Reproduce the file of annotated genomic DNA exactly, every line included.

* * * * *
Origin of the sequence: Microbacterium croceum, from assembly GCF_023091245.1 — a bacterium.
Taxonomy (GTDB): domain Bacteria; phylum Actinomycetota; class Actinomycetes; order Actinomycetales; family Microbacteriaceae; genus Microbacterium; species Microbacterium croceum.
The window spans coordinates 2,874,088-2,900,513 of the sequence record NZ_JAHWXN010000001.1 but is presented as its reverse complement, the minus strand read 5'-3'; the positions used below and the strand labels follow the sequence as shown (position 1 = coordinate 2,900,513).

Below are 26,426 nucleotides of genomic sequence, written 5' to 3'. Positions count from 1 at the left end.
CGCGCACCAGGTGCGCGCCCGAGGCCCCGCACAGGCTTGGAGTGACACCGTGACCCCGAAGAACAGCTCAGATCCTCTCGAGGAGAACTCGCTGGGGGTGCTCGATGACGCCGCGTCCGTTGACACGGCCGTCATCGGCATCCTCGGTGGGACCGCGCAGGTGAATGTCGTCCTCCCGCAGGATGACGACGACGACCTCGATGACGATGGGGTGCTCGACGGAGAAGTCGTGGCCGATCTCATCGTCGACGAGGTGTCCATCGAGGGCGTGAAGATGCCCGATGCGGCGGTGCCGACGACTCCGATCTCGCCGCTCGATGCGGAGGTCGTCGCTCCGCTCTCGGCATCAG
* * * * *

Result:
Origin of the sequence: Microbacterium croceum, from assembly GCF_023091245.1 — a bacterium.
Taxonomy (GTDB): domain Bacteria; phylum Actinomycetota; class Actinomycetes; order Actinomycetales; family Microbacteriaceae; genus Microbacterium; species Microbacterium croceum.
The window spans coordinates 2,874,088-2,900,513 of the sequence record NZ_JAHWXN010000001.1 but is presented as its reverse complement, the minus strand read 5'-3'; the positions used below and the strand labels follow the sequence as shown (position 1 = coordinate 2,900,513).

Below are 26,426 nucleotides of genomic sequence, written 5' to 3'. Positions count from 1 at the left end.
CGCGCACCAGGTGCGCGCCCGAGGCCCCGCACAGGCTTGGAGTGACACCGTGACCCCGAAGAACAGCTCAGATCCTCTCGAGGAGAACTCGCTGGGGGTGCTCGATGACGCCGCGTCCGTTGACACGGCCGTCATCGGCATCCTCGGTGGGACCGCGCAGGTGAATGTCGTCCTCCCGCAGGATGACGACGACGACCTCGATGACGATGGGGTGCTCGACGGAGAAGTCGTGGCCGATCTCATCGTCGACGAGGTGTCCATCGAGGGCGTGAAGATGCCCGATGCGGCGGTGCCGACGACTCCGATCTCGCCGCTCGATGCGGAGGTCGTCGCTCCGCTCTCGGCATCAG